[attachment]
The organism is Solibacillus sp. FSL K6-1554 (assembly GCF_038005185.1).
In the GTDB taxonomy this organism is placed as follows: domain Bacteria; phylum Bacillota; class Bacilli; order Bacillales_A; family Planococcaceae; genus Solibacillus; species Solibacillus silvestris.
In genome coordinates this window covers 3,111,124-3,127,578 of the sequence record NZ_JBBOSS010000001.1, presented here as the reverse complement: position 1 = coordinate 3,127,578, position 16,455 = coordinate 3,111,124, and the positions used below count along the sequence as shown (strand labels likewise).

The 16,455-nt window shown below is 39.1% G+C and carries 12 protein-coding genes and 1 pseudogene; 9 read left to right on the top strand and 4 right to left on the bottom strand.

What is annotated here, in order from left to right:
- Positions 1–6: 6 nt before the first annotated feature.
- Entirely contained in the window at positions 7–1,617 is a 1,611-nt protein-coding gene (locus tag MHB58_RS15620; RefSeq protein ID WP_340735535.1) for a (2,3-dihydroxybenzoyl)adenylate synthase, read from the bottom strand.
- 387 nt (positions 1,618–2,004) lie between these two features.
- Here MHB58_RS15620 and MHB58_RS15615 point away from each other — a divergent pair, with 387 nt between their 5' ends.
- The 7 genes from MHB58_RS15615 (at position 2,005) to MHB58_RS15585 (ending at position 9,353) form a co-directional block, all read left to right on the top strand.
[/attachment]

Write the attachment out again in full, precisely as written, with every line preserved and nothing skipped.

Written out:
The organism is Solibacillus sp. FSL K6-1554 (assembly GCF_038005185.1).
In the GTDB taxonomy this organism is placed as follows: domain Bacteria; phylum Bacillota; class Bacilli; order Bacillales_A; family Planococcaceae; genus Solibacillus; species Solibacillus silvestris.
In genome coordinates this window covers 3,111,124-3,127,578 of the sequence record NZ_JBBOSS010000001.1, presented here as the reverse complement: position 1 = coordinate 3,127,578, position 16,455 = coordinate 3,111,124, and the positions used below count along the sequence as shown (strand labels likewise).

The 16,455-nt window shown below is 39.1% G+C and carries 12 protein-coding genes and 1 pseudogene; 9 read left to right on the top strand and 4 right to left on the bottom strand.

What is annotated here, in order from left to right:
- Positions 1–6: 6 nt before the first annotated feature.
- Entirely contained in the window at positions 7–1,617 is a 1,611-nt protein-coding gene (locus tag MHB58_RS15620; RefSeq protein ID WP_340735535.1) for a (2,3-dihydroxybenzoyl)adenylate synthase, read from the bottom strand.
- 387 nt (positions 1,618–2,004) lie between these two features.
- Here MHB58_RS15620 and MHB58_RS15615 point away from each other — a divergent pair, with 387 nt between their 5' ends.
- The 7 genes from MHB58_RS15615 (at position 2,005) to MHB58_RS15585 (ending at position 9,353) form a co-directional block, all read left to right on the top strand.